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Korean church feeds 800 hungry people

 Myeongdong Cathedral
Myeongdong Cathedral. Photo by Asacyan, CC BY-SA 4.0 <>, via Wikimedia Commons

Volunteers feed the homeless, Lancia, the sick, and the disabled at Myongdong Restaurant. The number of people who come to eat can be up to 800 per day.

The Catholic Church’s Commission for Social Services for the Poor in the Seoul Archdiocese feeds 800 homeless, elderly, sick, and disabled people at Myongdong Restaurant in Seoul, South Korea.

The food delivery activity is carried out twice a day at 9 AM–1 PM and 1–5 PM.

Father Mikael Mintu, the head of Divine Word Missionaries' JPIC in Korea and one of the volunteers who helped with this humanitarian project, said that the volunteers always pray together before starting new projects.

He also said there was a briefing on what to do and eat for the day and setting up the venue.

The committee asked the volunteers to join for a 30-minute spiritual lecture after the food tend ready. Volunteers and people helped by the humanitarian mission share their stories.

The distribution of food always ends with a prayer, Father Mintu said. The priest said this is a sign of the Seoul Diocese's deep concern for the poor.

He stressed that the feeding mission is to address the physical needs of poor, hungry people due to a lack of food to keep their tummies full and their existence remembered.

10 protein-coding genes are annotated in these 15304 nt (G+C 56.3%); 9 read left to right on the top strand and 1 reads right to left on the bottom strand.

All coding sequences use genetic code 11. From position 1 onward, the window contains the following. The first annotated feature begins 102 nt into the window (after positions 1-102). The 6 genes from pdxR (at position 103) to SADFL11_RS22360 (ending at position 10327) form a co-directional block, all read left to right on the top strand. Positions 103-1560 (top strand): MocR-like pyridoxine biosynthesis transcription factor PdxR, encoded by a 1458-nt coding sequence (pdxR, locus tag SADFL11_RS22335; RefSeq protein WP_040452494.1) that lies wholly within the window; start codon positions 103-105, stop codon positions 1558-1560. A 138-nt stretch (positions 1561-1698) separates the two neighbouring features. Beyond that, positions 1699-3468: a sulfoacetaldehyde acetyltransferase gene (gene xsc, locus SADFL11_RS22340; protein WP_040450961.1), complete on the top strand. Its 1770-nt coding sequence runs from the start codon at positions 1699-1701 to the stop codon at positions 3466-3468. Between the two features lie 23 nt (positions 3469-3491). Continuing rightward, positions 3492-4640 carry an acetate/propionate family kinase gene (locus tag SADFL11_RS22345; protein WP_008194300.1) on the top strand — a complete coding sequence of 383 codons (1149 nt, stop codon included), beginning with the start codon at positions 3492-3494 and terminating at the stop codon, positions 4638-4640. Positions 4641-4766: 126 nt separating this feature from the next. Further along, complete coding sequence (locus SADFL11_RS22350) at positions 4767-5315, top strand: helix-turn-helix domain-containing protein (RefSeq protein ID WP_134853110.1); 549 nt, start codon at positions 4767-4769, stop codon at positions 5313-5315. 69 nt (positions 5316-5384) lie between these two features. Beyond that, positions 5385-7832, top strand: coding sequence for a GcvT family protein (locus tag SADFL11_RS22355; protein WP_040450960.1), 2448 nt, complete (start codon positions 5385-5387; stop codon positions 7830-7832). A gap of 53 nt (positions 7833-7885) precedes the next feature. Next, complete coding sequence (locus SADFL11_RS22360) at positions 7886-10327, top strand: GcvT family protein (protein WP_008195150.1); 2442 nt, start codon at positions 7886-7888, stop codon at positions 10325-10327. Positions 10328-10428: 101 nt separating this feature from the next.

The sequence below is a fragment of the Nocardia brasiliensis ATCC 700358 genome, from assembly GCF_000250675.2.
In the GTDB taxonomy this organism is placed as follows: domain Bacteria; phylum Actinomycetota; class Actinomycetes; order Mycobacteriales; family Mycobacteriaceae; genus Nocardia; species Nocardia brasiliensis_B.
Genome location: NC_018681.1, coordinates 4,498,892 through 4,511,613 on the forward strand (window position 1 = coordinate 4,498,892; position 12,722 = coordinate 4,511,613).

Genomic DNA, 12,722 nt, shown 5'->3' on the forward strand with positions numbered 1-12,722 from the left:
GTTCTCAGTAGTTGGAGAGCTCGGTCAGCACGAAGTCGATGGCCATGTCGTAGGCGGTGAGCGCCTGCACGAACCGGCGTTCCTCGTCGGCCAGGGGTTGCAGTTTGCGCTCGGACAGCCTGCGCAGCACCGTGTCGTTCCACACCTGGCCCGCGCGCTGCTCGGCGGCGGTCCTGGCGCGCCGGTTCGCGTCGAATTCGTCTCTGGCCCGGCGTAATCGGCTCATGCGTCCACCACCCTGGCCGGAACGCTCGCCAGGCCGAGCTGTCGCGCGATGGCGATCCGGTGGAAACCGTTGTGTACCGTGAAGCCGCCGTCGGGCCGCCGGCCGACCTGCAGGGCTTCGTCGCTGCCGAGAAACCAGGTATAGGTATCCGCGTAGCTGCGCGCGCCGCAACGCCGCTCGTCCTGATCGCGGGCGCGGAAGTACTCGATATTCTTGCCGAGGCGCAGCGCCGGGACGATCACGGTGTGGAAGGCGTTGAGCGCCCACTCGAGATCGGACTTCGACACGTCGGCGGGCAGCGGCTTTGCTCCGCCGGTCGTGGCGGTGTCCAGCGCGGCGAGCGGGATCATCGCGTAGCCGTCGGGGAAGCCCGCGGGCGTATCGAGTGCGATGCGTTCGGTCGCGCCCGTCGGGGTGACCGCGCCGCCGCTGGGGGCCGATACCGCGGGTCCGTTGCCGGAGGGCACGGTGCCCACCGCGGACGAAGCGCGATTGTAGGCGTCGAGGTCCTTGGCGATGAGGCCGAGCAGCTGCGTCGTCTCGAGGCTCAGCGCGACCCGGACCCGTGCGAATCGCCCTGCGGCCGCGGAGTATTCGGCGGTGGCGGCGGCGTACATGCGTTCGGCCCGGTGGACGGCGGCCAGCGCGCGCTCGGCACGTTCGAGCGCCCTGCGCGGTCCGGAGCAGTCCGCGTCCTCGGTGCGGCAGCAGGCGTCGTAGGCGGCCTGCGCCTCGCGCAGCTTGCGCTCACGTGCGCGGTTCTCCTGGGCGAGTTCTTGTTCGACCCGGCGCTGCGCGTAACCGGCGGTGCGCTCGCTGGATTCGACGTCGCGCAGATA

Father Mintu also said that, morally, making food for the poor is a way to show compassion.

“What they require is a compassionate attitude and sympathy for the reality of life for the least fortunate in society, in the hope that this may inspire a new spirit of life," said Father Mintu.

Father Mintu says that the activities that have been going on for a long time have not only saved many people from hunger, but they have also made many people aware that these activities can only be done with the help of many people: donors, facilities, infrastructure, and volunteers.

According to Father Mintu, this is a way for the Diocese of Seoul and its volunteers to demonstrate Jesus' option for the poor.

By participating in this type of activity, the priest hopes to explain in concrete terms what it means to follow Jesus' example of standing by the poor.

Volunteers don't have much money, but they have the desire, time, and energy to help the diocese's goal of helping the poor and hurting, said Father Mintu.

This mission to save the lives of others has made those who come to 'enjoy' food and drinks feel satisfied.

Father Mintu said that guests always express their gratitude for the food and service.

He acknowledges that supporting the needy is "very noble but quite difficult."

According to Father Mintu, the challenge is that those hungry individuals, always in the neighborhood, will locate their food.

He acknowledges that eradicating poverty will require the cooperation of numerous parties.

With the help of concrete words and actions, the priest hopes that all believers will show that they are like Jesus.

Some have money, he continues, but lack the time necessary to serve. Some people have time but not enough energy. Specific individuals possess authority but lack the willingness to exercise it.

"We don't have any money, but we still have enough time and energy," he added.

“That's what I have, and that's what I shared at Myongdong Restaurant,” he concluded.


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